Let caught me by surprise this year. In the back of my mind, I knew it was coming. On my calendar, I would see "February 17 - Ash Wednesday." On Sunday at church we watched a video about how Lent was upon us. But still, as I woke up this morning I had an "Oh. That's today isn't it? Crap. I'm so unprepared" moment.
You'd think growing up in a traditional Lutheran family, church, and school, then working in a Lutheran church for 5 1/2 years, this wouldn't happen. But, alas, it does.
I think Lent gets a bad rap. Either people shy away from it screaming about how we live in grace and shouldn't be focusing on our sin and sadness so much. Or, they give up something because if they don't they'll feel guilty. Or people roll their eyes at the different traditions and move on.
I don't think Lent is supposed to be any of those things. Lent doesn't have to be any of those things.
As I sat in my bed this morning, not wanting to move quite yet, I did some poking around at what other people were saying about Lent and Ash Wednesday on the Internet.
I came across Rachel Held Evan's yearly post about 40 Ideas for Lent. Her yearly post has always been a favorite of mine and I think she has a beautiful focus on the true heart of this church season and giving a different perspective for those of us who do want to practice something during these 40 days. (Not including Sundays.) She starts with having the reader think about what they want different in their lives, faith, actions, habits, etc. It's the idea of, not going into the season blindly and randomly giving up chocolate or something simply because that's what you do. Wondering what and who we'll be listening to. Considering picking up a certain type of prayer or ritual perhaps. She also mentions the cycle of death and resurrection in the Bible.
"The cycle of death and resurrection is central to the Christian faith. In what ways is that cycle present in my life right now? Where might there be necessary change, suffering, death and decay, and how might new life emerge from those experiences?"
Which, then makes me think of that wonderful Hozier song and how death and resurrection play in love and our relationships. Which, then after watching the video for the hundredth time, makes me start to think of different things I could be picking up at this time as well.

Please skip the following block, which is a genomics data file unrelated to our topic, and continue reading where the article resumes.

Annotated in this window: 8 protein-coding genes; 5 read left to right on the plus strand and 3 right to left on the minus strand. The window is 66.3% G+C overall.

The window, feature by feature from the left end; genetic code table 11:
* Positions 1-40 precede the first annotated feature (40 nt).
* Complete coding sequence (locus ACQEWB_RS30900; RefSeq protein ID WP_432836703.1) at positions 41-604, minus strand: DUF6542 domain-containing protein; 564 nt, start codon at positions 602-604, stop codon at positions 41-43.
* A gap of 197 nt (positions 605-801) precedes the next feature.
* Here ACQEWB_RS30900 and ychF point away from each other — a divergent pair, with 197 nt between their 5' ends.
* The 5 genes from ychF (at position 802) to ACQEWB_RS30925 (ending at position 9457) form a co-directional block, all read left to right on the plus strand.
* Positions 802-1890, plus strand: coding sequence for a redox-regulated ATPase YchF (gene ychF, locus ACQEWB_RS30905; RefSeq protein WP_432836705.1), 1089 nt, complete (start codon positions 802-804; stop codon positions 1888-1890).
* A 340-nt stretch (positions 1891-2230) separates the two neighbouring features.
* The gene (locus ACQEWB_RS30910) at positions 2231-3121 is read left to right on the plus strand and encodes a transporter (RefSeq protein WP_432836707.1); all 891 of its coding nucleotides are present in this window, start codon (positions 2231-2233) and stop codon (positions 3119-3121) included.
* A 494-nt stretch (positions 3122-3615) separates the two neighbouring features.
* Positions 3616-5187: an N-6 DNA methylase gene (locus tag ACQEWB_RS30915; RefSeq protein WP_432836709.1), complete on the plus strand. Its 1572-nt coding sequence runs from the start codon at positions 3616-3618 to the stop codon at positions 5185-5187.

Then, I went over to my She Reads Truth app to check out their Lenten devotional. I loved what today's writer (Raechel Myers) had to say about Lent.
"This is Lent. It's a time to stop - wherever we're going and whatever we're coming from. Whether we've been anticipating this season since Christmas or it's stopping us cold on our way to where we think we need to be - here we are.
"Lent is a pause button. It is a quiet unlike any other time of year. Lent is a season to close our eyes as the busy world buzzes around us, to consider those things we'd much rather forget: our sin and our humanity. We came from dust, and to dust we will return."
A pause button. Something which catches us dead in our tracks. Sounds similar to the morning I've had.
Thinking about sin, and humanity and darkness are never fun. It's far different from the preparations we have during Advent where we are getting ready for the birth of Jesus and we sing fun songs and put up decorations and light candles. Lent is not this way. Instead, we put ashes on our heads and think about temptation and sin and dying.
Yeah, I can see why it gets a bad rap.
But, just because it's not always fun doesn't mean it's not beautiful. I think sometimes we need that pause button to slow down and consider where we are in our faith and in our lives. Taking 40 days out of the year to cling to the cross and ponder Christ's death and resurrection.
This doesn't mean we whip ourselves and drown ourselves in the mud and grime of our sins. This doesn't mean we do something simply because we are told to. In fact, this morning I felt a weight lift off of my shoulders when I remembered "I'm not required to do anything for Lent. If I don't want to do something, that's okay!" Or it could mean you giving up something not quite so ordinary. I love when I hear people talk about how for Lent they want to give up guilt or shame.
I don't know how I'll be recognizing the season this year. Or if I will at all. It's something I'll be thinking and praying over through the day and those are just some of my pre-caffeinated morning thoughts.
I'd love to hear your thoughts about Lent.